Check for a corrupted keychain

Ever had a user told you that all of their safari items are gone? Or that they get a weird prompt when they logged in and they're not sure what to do with it?

3 months ago   •   3 min read

By macstuff

The keychain works in mysterious ways, well not that mysterious but there are points in time when it breaks. You probably know very well that if you change your password in any other way than Mr. Tim Apple intended it to be you will get an amazing pop-up like below.

Well, the user will get this pop-up. They will press "OK" and return to their normal working day. But in the background, a ton of things are broken! If you're an extensive user of Jamf Pro and have integrations like AD CS, Conditional Access (Intune), or do other fancy stuff that works with the login keychain. The user might not be able to access everything. Even better, maybe the user doesn't need everything because they're either working from home and therefore doesn't need that fancy user certificate to connect to WiFi. Maybe you haven't configured condition access compliancy as a requirement to access company data.

On your end, stuff is broken - the device is no longer connecting to Intune and as soon as the user wants to use VPN or goes to the office they log a ticket complaining that all is broken. Well, that's because the keychain could no longer be unlocked with the password that the user used to log in to their account. macOS will move the login.keychain in a backup state.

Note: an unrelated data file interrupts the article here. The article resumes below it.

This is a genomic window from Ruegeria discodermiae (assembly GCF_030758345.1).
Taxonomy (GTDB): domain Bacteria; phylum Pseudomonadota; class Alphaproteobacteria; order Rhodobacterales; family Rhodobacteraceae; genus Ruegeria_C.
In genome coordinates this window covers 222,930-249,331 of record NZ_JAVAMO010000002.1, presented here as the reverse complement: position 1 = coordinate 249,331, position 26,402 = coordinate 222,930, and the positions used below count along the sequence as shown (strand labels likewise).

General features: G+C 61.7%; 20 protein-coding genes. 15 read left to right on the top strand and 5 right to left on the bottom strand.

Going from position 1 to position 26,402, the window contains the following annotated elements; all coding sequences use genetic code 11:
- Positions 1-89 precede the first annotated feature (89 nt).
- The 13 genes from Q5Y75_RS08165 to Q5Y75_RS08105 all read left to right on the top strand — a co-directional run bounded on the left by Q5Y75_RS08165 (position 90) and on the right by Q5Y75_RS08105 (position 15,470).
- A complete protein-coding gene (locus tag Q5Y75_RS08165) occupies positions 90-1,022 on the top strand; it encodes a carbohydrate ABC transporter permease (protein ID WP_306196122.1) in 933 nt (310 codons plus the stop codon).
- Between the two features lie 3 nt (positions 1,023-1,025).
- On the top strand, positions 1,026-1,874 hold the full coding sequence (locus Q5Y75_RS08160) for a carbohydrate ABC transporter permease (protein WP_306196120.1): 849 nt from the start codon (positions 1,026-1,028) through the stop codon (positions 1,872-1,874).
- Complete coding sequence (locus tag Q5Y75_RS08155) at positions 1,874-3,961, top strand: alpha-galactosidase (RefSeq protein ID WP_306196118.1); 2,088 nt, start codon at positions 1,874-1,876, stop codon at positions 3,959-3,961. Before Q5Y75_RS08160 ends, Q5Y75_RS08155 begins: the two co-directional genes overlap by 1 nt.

The backup state looks something like this: "login.keychain-db.sb-XXXXXXXX" and contains all the lovely keys and certificates that you deployed to the login keychain. If you know the password for the keychain you could put this back, but tough chance that you will be able to restore this.

At one point in 2021, there was an issue with an unnamed vendor that made the keychain corrupt. When looking for keychains it scanned for everything in "~/Library/Keychains", Opened them for reading, and searched for a certificate matching a defined criteria. However, under certain circumstances, macOS decides to "convert" a keychain when it is being opened. For that, it creates backup files, and sometimes (when two apps try to access the same keychain) there is a collision in these files that makes macOS believe that the keychain is corrupted, leaving a backup file behind.

To check for this behavior I created an extension attribute to check if the keychain had gone corrupt in the last 2-3 days. It will simply tell you if the keychain has backup file in place:

This script can also be used to monitor if any user had their keychain corrupted. You can then reach out to them and verify if everything is still in order. You could of course also link this to a smart computer group and remediate any issues that are known when the keychain goes corrupt.


Check out this script on Github! Github doesn't allow embedding so I used a tool for this. The script above may be old, always check out my repositories!

extension-attributes/BrokenKeychain.sh at main · macstuffdev/extension-attributes
Extension Attributes for Jamf Pro. Contribute to macstuffdev/extension-attributes development by creating an account on GitHub.

Something you want to see? Something you want to know? Email me at [email protected] and I’ll consider it!

Feedback about my site or content? Contact me at [email protected]

Spread the word

Keep reading